(a Japanese folktale)
Once upon a time, a poor woodcutter struggled to make a living. No matter what, the woodcutter was generous and kind to all. He was kind to people, animals and trees. He never tore living limbs for firewood. Rather, he gathered dead branches. He understood that when people tore off branches, the tree bled, and such a thought could make him weep.
One summer day, the air suddenly grew cool. The woodcutter set off into the forest to hunt for firewood. He was walking through the high pine forest when he heard a voice whispering to him.
“Hello, hello, hello,” the voice called out.
The woodcutter turned around, but no one was there.
“Hello,” the voice came again, “my sap is quite sticky; sticky is my sap.”
The woodcutter stared at the tall pine tree before him and understood it was the tree that was speaking.
“Sticky is my sap when tender twigs are snapped,” the voice sang.
The woodcutter noticed sap was running from the tree’s broken limb. Someone had torn off its limb. The woodcutter’s heart broke at the sight, and he quickly reached into his knapsack for bandages.
“These, your tender twigs, I shall wrap,” he whispered, “and in this way, I’ll stop the sap.”
The woodcutter carefully mended the branches, wrapping them in bandages by pulling off his own jacket and tearing it in pieces to use as cloth.
When he had finished, the tree sighed and shivered, and suddenly gold and silver coins began to fall from the tree’s limbs onto the woodcutter. There were dozens and dozens of coins. They did not stop falling.
The woodcutter collected these and stuffed them into his knapsack until it bulged.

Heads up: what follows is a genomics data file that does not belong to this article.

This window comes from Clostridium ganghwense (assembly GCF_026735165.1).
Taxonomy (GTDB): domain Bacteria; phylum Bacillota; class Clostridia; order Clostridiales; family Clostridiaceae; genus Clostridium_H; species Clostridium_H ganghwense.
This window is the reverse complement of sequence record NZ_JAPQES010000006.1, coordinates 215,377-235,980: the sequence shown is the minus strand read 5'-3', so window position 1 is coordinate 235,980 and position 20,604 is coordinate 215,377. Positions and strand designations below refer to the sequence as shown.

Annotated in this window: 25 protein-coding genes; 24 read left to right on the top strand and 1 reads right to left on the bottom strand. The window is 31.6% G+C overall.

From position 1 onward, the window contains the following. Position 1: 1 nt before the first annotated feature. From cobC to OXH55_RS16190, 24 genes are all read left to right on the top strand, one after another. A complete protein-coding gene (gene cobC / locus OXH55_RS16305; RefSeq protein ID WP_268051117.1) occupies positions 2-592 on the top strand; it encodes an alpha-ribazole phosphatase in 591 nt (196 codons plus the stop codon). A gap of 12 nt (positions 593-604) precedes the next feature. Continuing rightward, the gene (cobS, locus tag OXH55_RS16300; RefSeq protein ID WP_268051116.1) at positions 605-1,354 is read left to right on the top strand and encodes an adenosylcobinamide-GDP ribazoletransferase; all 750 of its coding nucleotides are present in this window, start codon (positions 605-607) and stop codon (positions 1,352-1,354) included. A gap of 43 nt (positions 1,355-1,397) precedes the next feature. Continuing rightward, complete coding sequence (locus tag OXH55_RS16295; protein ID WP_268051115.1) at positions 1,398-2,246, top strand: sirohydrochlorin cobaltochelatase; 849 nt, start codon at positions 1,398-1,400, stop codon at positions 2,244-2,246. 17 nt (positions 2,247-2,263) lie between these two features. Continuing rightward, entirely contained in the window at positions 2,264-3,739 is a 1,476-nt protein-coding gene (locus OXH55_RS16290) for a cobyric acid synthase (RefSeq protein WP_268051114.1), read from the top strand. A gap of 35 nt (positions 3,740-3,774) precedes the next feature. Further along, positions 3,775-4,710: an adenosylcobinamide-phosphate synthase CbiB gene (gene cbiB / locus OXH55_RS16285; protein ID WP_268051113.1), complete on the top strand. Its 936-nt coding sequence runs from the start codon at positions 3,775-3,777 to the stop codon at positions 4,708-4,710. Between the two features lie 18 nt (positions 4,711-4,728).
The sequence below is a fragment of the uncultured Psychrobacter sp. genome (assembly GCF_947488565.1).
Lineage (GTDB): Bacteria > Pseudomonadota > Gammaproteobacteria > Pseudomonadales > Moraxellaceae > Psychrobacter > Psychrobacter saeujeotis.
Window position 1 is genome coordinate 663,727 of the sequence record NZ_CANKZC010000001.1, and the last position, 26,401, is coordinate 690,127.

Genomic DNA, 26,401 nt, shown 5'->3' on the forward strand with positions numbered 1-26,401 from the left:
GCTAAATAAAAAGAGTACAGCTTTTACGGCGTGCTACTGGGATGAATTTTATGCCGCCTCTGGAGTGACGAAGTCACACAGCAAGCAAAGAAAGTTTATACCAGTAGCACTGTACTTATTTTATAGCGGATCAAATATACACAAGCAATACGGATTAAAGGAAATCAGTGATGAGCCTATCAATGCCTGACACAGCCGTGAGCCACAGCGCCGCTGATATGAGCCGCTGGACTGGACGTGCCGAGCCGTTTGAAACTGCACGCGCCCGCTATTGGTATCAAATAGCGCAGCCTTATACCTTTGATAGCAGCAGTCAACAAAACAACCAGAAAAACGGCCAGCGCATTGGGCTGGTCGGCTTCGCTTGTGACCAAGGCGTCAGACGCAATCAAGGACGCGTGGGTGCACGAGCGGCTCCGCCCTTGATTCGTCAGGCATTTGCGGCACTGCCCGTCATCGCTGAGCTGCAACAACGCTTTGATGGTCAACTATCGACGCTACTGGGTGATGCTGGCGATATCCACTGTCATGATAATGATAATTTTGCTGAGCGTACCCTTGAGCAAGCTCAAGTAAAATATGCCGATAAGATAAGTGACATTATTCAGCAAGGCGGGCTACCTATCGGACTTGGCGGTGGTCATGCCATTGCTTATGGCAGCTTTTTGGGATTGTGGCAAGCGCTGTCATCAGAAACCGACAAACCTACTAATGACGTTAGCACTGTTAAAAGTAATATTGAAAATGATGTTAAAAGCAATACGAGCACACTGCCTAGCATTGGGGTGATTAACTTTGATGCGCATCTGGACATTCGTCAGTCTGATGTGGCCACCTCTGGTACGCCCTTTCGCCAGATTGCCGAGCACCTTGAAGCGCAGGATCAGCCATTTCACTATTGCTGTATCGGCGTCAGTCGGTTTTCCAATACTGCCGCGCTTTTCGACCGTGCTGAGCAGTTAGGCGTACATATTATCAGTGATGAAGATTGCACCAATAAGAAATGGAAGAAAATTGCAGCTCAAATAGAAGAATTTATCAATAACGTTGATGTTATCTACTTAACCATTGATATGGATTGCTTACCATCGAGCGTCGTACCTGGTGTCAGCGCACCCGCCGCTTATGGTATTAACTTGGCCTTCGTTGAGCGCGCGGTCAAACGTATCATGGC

“Thank you, friend. You are a generous soul,” he said to the tree.
As he was walking home, the woodcutter began to understand that he was no longer poor, and his heart swelled with gratitude for the generous pine tree. He thought about the fact that in Japan a pine tree is a sign of prosperity, and he smiled thinking that this had never been truer.
As he passed his neighbor’s house, he noticed him sitting by the window.
“Good day,” the neighbor called, “why is your sack so full today?”
This neighbor was also a woodcutter, but he was greedy and unkind. He was forever snapping live branches from trees. He didn’t care who he hurt, and now, seeing his neighbor’s sack, he thought there must be something in that sack for him.
The kind woodcutter, who never lied, said, “It is full of coins, a gift from the pine tree.”
“Which tree?” the neighbor asked, his head pulsing with ideas.
“The big one at the top of the hill,” the kind woodcutter said. “I mended its broken branches, and it gave me coins in thanks.”
“Ah!” said the neighbor, and moments later he was hurrying into the forest. He thought only of money — how he always had to get some. He wanted to be rich. He wanted a big house and feasts and fancy clothes. He wished to spoil his wife and to make her happy. But she was never happy.
When he found the tree, he looked up and said, “Sticky, sticky, sticky tree: Give me some of your money!”
The tree shivered, remembering the pain of broken branches and the cruel touch of this man.
“Sticky, sticky is my blood,” the tree replied. “If you touch me, there’ll be a flood.”
The neighbor’s eyes lit up at this. He imagined a flood of money and his own knapsack bulging with coins. He imagined filling a wagon with still more.
“Wonderful!” he said, and he reached out and broke off another branch.
As he broke it, the pine tree began to shake and shiver and bend. Out of its bark, sap began to flow — more sap than any woodcutter had ever seen. Just as the tree had promised, there was a flood of sap, pouring out everywhere, pouring down onto the woodcutter.
Soon he was soaked with sap, sticky and uncomfortable. He reached up to touch his hair, and his hand stuck there. He reached out with his other hand to stop the flow, but his other hand stuck to the tree. He tried to stomp his feet to pull away, but they were so covered with sap, they stuck to the ground, and before he knew what was happening, he could not move. He was just about to cry out for help, but he quickly snapped his mouth closed because he feared it would also fill with sap.
For three long days, the woodcutter stood there waiting for the sun to shine down and melt the sap and free him. When at last the weather turned warm again, the sap melted, and he was free.
He crept slowly home. Once he was clean and safe, he vowed he would never again harm a tree — and he never did. He taught his children to respect the trees.
Ever since that day, all his ancestors have honored the trees.